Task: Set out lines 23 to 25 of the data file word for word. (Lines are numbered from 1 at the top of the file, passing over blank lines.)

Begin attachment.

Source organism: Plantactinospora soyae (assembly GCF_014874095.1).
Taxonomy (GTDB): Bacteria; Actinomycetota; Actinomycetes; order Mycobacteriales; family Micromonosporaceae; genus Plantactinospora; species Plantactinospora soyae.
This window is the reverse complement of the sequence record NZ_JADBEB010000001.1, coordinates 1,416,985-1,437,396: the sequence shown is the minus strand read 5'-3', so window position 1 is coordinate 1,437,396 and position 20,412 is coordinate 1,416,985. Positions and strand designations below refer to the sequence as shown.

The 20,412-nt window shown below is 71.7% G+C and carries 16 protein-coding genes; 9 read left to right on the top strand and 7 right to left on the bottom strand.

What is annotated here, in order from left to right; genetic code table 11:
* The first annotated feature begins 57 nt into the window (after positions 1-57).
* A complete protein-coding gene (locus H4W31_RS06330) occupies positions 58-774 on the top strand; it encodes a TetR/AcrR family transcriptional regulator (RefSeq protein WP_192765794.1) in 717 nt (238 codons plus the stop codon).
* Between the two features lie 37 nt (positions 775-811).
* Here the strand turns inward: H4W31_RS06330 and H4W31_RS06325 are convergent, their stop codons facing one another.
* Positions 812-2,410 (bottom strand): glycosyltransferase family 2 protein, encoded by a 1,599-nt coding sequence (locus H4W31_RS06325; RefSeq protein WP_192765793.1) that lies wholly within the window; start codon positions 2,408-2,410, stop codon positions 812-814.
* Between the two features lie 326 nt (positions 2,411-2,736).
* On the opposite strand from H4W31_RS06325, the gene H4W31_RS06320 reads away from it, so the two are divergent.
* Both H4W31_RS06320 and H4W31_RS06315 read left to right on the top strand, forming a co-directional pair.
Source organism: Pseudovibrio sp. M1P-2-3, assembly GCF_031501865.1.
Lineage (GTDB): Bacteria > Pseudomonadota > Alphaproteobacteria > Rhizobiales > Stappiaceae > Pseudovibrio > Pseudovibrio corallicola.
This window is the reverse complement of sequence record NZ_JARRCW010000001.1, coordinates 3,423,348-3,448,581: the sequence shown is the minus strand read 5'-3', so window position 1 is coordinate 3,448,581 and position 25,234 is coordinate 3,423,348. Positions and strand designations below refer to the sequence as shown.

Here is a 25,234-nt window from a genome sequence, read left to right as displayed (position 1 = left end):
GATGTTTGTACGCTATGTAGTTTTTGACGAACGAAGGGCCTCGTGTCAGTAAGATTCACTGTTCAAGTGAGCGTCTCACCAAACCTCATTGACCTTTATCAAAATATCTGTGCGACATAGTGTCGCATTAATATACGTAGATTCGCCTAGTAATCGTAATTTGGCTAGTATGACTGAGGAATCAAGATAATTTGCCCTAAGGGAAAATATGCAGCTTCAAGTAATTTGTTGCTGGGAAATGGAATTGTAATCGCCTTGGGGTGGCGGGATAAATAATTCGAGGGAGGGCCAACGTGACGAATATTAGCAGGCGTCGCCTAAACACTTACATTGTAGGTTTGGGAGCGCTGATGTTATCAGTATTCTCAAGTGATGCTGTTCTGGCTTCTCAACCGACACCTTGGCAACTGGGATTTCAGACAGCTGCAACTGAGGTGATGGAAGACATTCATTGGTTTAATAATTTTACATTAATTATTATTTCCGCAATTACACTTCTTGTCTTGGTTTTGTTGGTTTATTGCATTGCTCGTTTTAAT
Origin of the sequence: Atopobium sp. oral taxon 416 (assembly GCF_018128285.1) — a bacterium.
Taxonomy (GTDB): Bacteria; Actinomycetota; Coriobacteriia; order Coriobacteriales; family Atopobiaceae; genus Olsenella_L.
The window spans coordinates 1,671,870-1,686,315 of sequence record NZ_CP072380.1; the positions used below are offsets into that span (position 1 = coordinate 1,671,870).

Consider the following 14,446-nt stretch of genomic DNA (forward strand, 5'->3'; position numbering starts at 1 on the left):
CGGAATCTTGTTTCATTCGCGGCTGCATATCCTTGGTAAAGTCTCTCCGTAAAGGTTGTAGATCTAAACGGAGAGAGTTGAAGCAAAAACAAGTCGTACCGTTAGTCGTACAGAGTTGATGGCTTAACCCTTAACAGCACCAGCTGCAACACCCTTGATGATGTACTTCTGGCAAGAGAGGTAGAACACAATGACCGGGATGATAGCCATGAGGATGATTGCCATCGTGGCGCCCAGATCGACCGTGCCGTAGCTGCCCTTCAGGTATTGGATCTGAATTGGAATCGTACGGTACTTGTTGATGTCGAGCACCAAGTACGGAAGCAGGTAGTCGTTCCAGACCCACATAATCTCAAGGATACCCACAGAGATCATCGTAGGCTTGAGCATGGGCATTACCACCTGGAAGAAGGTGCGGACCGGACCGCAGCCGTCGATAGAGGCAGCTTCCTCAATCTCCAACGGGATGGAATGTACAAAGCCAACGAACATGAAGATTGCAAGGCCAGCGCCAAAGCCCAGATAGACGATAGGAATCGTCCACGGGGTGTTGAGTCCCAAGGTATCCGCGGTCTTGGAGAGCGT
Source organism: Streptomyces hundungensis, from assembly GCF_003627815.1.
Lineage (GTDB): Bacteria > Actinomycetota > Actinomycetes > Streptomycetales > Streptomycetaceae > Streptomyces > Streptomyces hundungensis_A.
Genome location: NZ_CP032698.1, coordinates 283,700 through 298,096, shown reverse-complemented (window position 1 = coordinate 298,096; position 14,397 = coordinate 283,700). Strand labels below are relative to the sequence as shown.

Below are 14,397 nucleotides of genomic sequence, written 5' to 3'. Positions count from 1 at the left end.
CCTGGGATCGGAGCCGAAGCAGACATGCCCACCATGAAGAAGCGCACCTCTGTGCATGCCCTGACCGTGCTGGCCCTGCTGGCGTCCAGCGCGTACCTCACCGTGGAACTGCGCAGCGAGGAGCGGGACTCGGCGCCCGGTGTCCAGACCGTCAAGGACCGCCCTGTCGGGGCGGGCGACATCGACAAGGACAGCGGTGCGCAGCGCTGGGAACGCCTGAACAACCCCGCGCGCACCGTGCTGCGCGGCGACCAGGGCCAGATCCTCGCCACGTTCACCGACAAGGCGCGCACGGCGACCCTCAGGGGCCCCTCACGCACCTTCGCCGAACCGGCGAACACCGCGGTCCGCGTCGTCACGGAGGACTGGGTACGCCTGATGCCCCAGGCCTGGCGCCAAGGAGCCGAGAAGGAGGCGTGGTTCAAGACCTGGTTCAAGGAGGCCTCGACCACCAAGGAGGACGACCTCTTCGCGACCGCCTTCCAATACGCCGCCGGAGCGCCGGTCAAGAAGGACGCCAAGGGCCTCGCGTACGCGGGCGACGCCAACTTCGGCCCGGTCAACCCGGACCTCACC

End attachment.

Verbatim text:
CGGAATCTTGTTTCATTCGCGGCTGCATATCCTTGGTAAAGTCTCTCCGTAAAGGTTGTAGATCTAAACGGAGAGAGTTGAAGCAAAAACAAGTCGTACCGTTAGTCGTACAGAGTTGATGGCTTAACCCTTAACAGCACCAGCTGCAACACCCTTGATGATGTACTTCTGGCAAGAGAGGTAGAACACAATGACCGGGATGATAGCCATGAGGATGATTGCCATCGTGGCGCCCAGATCGACCGTGCCGTAGCTGCCCTTCAGGTATTGGATCTGAATTGGAATCGTACGGTACTTGTTGATGTCGAGCACCAAGTACGGAAGCAGGTAGTCGTTCCAGACCCACATAATCTCAAGGATACCCACAGAGATCATCGTAGGCTTGAGCATGGGCATTACCACCTGGAAGAAGGTGCGGACCGGACCGCAGCCGTCGATAGAGGCAGCTTCCTCAATCTCCAACGGGATGGAATGTACAAAGCCAACGAACATGAAGATTGCAAGGCCAGCGCCAAAGCCCAGATAGACGATAGGAATCGTCCACGGGGTGTTGAGTCCCAAGGTATCCGCGGTCTTGGAGAGCGT
Source organism: Streptomyces hundungensis, from assembly GCF_003627815.1.
Lineage (GTDB): Bacteria > Actinomycetota > Actinomycetes > Streptomycetales > Streptomycetaceae > Streptomyces > Streptomyces hundungensis_A.